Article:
Anyone who’s reviewed their health insurance statements is well-acquainted with just how high medical bills can climb. Now, a new analysis from TransUnion found that consumers are increasingly being asked to shoulder the costs.
Per the credit bureau, patients saw a 13% rise in both deductible and out-of-pocket maximum costs between 2014 and 2015. The average deductible for consumers in 2015 was $1,278, compared to $1,131 in 2014. Out-of-pocket costs rose to $3,470 in 2015, compared to $3,065 the year prior, TransUnion found.
The analysis is based on anonymous data estimates from thousands of health care providers, including hospitals and clinics across the U.S. Those statistics were compared to proprietary TransUnion financial data.
The credit bureau also found, as of the first quarter of 2016, approximately 51% of patients owe more than $1,000 to their healthcare providers while nearly eight in 10 patients (77%) owe more than $500.
Worse still, many of these debtors have less credit at their disposal than they have in the past when it comes time to pay medical bills.
Per TransUnion’s analysis, for every $100 in healthcare costs, consumers had $1,720 in revolving credit to potentially make those payments at the end of March 2016. Just a year before, consumers had $2,250 in revolving credit to put toward medical costs.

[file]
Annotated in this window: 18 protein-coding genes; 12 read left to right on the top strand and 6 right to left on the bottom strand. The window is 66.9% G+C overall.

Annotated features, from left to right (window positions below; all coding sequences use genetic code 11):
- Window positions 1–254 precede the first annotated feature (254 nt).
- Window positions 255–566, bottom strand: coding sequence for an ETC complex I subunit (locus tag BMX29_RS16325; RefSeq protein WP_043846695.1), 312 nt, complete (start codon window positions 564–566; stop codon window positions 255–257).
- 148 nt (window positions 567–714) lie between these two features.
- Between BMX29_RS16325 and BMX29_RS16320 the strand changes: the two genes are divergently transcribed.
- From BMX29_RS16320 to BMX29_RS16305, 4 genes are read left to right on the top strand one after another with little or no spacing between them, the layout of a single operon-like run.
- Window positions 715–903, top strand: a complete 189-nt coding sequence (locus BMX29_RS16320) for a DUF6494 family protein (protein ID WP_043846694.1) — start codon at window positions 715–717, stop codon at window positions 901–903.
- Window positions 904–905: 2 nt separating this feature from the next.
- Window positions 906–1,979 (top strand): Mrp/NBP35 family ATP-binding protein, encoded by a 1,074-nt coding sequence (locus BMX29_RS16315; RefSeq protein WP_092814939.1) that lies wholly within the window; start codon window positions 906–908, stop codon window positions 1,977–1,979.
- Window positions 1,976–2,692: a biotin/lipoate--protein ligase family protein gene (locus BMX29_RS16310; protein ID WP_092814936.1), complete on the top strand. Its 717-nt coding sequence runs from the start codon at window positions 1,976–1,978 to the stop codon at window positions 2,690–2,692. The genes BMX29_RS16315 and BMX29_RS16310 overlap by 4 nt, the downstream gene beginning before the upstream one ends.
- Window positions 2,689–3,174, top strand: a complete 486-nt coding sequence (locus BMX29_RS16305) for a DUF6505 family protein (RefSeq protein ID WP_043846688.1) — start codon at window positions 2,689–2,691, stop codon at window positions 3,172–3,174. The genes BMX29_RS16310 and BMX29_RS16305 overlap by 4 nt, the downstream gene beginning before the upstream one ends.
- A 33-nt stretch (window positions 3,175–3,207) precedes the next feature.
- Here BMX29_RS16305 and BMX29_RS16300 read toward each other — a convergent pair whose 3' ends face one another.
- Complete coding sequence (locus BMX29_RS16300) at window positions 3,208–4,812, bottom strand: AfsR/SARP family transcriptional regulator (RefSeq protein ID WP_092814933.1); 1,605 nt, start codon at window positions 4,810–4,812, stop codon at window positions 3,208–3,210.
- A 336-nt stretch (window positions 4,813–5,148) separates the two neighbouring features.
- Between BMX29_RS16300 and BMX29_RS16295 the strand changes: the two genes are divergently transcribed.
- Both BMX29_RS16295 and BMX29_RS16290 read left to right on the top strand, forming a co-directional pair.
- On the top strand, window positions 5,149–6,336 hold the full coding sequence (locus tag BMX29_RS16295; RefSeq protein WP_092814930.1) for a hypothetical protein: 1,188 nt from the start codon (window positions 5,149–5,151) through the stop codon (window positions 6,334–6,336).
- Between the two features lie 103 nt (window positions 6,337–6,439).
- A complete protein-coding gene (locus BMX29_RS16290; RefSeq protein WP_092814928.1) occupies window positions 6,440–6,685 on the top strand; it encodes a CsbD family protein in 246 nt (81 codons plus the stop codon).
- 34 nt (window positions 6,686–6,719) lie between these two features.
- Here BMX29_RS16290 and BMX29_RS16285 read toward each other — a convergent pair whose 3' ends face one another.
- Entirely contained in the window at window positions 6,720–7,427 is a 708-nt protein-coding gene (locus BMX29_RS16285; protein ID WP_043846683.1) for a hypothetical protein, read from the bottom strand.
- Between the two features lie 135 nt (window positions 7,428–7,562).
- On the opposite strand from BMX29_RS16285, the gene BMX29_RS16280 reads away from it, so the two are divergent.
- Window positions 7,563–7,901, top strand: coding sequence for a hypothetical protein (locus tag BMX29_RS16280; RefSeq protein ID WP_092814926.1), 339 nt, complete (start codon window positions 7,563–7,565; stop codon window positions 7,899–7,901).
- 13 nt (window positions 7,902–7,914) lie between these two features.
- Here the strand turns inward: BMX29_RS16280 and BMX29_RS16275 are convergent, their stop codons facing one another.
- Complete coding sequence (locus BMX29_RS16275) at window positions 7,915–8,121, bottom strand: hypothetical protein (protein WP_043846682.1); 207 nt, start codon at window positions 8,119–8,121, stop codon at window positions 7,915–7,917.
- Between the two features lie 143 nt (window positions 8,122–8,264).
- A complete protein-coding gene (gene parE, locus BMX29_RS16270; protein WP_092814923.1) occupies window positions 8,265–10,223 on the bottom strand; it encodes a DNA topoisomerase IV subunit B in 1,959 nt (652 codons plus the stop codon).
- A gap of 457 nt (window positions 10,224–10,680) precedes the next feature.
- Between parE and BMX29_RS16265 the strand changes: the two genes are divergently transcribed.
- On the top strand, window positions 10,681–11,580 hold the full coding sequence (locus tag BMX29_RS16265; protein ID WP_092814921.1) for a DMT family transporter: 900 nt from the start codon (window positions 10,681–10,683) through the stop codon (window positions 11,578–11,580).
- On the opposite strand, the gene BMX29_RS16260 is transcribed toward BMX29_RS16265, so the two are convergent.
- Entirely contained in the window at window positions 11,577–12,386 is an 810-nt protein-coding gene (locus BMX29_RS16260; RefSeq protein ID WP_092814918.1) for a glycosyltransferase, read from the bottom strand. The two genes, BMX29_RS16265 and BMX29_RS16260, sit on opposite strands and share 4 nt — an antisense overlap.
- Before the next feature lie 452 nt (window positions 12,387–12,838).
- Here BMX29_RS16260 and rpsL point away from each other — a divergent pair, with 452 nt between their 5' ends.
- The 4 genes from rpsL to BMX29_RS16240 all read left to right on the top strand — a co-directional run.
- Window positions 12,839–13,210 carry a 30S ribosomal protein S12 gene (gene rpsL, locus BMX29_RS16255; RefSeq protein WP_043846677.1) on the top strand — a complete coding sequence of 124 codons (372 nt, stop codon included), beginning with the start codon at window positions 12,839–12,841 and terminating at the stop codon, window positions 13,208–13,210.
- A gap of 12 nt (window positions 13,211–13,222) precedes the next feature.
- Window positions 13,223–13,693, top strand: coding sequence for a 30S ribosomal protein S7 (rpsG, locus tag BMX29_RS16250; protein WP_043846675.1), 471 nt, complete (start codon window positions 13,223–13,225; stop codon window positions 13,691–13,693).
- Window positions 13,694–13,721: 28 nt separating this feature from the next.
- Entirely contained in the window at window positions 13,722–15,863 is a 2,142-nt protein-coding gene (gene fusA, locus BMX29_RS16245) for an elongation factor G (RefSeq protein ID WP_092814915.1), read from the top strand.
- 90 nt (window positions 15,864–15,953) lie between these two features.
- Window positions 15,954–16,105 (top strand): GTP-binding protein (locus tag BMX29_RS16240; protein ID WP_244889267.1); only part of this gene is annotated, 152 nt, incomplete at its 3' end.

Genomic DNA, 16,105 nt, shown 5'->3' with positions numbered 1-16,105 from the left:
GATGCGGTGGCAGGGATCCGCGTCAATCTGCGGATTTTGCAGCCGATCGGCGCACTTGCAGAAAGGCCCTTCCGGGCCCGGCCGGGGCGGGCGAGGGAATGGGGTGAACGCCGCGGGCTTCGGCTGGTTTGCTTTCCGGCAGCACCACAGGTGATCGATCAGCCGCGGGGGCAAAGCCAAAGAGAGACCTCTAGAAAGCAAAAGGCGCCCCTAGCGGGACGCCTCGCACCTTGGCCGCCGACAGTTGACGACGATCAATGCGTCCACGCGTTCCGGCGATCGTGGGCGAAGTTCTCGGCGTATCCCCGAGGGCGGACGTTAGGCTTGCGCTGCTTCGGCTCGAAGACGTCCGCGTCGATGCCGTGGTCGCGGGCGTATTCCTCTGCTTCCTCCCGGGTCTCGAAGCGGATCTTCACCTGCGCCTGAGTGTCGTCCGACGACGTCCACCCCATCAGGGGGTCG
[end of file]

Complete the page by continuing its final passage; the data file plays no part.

Subprime consumers (defined as those with a VantageScore 3.0 of 600 or below) were in a more precarious situation, with only $420 in revolving credit for every $100 in healthcare costs.
Medical Debt & Your Credit Score
These stats are significant, considering how medical debt can damage your credit. While a few new credit scoring models treat medical debts differently, most penalize consumers for paid and unpaid medical bills that end up in collections. (You can see how unpaid medical debts may be affecting your credit byviewing your two free scores, updated each month, on Credit.com.)
To protect your credit, it can be a good idea to try to work out a payment plan with a healthcare provider before the bill winds up on your credit report. You may be able to mitigate medical bill nightmares by reviewing billing statements closely for double charges, evaluating all the insurance, Medicaid and charity options available, and using your own low-interest credit card to pay for medical bills instead of opening a new account through the hospital (which typically carries high interest rates).
If you find the situation unfair — you never received a copy of the bill, for example — you can consider filing a complaint with the Consumer Financial Protection Bureau or contacting the original provider to try to get them to pull it back from collections and pay directly. If they comply, the account will (usually) no longer be reported.
Those with medical debt on their credit reports may be able to improve their scores by paying down high credit card balances, disputing any errors on their credit files and limiting inquiries for new credit lines until their standing rebounds.
This article originally appeared on Credit.com and was written by Jeanine Skowronski.